Marijuana Mansion History

The Creswell House

Originally known as The Creswell House, the Marijuana Mansion was built in 1889 for the family of Joseph Creswell. Creswell was a prominent businessman that made his living providing the infrastructure for steam heating in the Denver’s downtown buildings. He served as the president of the Colorado Marble & Mining Company and the Manufacturers Exchange, where he advocated to transform the city into a manufacturing hub.

The Creswell’s would have been a typical upper middle class family at the turn of the century as evidenced by the location of the house on the middle of the street. Homes of wealthier families would have been located on more prominent corner locations and be much larger. The property also includes a carriage house, which is located behind the mansion.

This unique dwelling was designed by well-known Denver architect John J. Huddart. Huddart had a successful career, designing six courthouses, various armories, schools, libraries and distinct homes, such as the Creswell Mansion, across Colorado. The three-floor, 4,200 square ft home is considered one of the city’s best examples of “high Victorian” architecture, combining elements of Richardsonian Romanesque Revival with ornate Queen Anne influences.

The eclectic exterior of the sandstone mansion features floral and fish carvings, along with Greco-Roman embellishments that lead up to a balcony and continue around three chimneys. The front of the house is also adorned with various statues including a griffin, two male Fu dogs, an eagle, and a gargoyle.

The mansion is one of the last original structures that remains in the area that was dubbed as “Millionaire’s Row” in the late 1800s. The house was later designated as a landmark and named to the National Register of Historic Properties in 1977.

The Mansion’s Weed-Entangled Past

In more recent years, the home was utilized as offices and ended up playing an important role in the legalization of marijuana, thus earning its new nickname, “The Marijuana Mansion.” In 2013, the law firm of Vicente Sederberg LLP, moved their office into the mansion right after they had participated in writing Amendment 64.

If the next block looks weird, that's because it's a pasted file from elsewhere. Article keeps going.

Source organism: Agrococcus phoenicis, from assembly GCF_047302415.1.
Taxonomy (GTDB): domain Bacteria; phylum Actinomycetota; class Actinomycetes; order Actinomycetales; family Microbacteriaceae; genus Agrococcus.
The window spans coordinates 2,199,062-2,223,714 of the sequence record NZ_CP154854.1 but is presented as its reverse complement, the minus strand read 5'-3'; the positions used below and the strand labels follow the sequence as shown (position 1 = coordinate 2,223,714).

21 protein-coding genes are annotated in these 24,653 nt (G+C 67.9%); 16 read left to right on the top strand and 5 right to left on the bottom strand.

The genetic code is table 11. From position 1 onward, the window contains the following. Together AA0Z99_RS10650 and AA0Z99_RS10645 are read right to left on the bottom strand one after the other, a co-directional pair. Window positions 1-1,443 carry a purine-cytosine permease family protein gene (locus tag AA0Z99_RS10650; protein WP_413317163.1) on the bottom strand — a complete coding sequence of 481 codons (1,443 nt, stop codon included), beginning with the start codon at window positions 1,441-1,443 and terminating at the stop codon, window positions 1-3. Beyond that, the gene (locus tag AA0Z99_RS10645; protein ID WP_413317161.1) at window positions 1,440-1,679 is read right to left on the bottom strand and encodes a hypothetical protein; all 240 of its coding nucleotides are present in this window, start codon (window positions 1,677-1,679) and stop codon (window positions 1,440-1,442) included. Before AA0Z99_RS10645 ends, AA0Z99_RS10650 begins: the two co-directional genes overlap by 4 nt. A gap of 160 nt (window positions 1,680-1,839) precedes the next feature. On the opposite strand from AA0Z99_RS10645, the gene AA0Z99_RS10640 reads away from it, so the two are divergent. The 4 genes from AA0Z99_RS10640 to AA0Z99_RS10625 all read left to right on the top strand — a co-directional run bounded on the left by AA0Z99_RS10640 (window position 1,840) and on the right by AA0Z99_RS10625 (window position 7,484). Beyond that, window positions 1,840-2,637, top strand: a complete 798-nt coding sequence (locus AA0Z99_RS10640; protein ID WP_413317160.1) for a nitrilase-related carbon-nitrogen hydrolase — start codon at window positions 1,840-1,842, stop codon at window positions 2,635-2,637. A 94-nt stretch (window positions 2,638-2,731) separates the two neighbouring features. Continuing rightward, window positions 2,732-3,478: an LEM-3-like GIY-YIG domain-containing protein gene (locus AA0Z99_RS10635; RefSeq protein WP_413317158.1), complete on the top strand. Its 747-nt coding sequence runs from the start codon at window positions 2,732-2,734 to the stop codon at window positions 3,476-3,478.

Amendment 64 was a Colorado Marijuana Legalization Amendment that passed with a 55 percent vote in November of the 2012 election and was an official amendment of the Colorado Constitution on December 10th, 2012. This amendment allows individuals above the age of 21 to purchase and consume marijuana up to an ounce as well as farm up to six plants.

Also entangled in this amendment was that a regulated structure was to be thought out and planned by July 2013; the sale, cultivation and processing of Marijuana was to be allowed by January 1st, 2014. The passage of this amendment set the tone for many more states to follow in the legalization of marijuana.

After the passage of Amendment 64 , then-Governor John Hickenlooper signed an executive order establishing the Task Force on the Implementation of Amendment 64, to determine the “policy, legal and procedural issues” of the industry in this state.

Vicente Sederberg was appointed as one of the members of this task force, and carried out the implementation of Amendment 64 in the Marijuana Mansion. During this time, the National Cannabis Industry Association also moved into the mansion and the building became the Colorado headquarters for the Marijuana Project.

In February 2018, Cindy Sovine, a cannabis lobbyist, registered for the city’s first public consumption license with the hopes to turn Marijuana Mansion into the Utopian Spa, a cannabis-friendly wellness retreat. The city denied her proposal, stating that the building was too close to a child-care facility. The mansion was rented as office space for an apartment-construction project taking place next door.

In September 2019, the mansion was purchased by its current owner, who restored the building to its former glory. Marijuana Mansion was transformed into an immersive cannabis-themed exhibit and private event space, collaborating with several local female artists to bring this grand vision to life.

Entry Foyer and Grand Staircase

A step back in time featuring original fireplaces with wood carvings, original tiles, and beautiful stained glass in many rooms. Here, you’ll learn about the mansion’s deep-rooted history with marijuana and its ties to Amendment 64, the first successful recreational marijuana bill passed in 2012.

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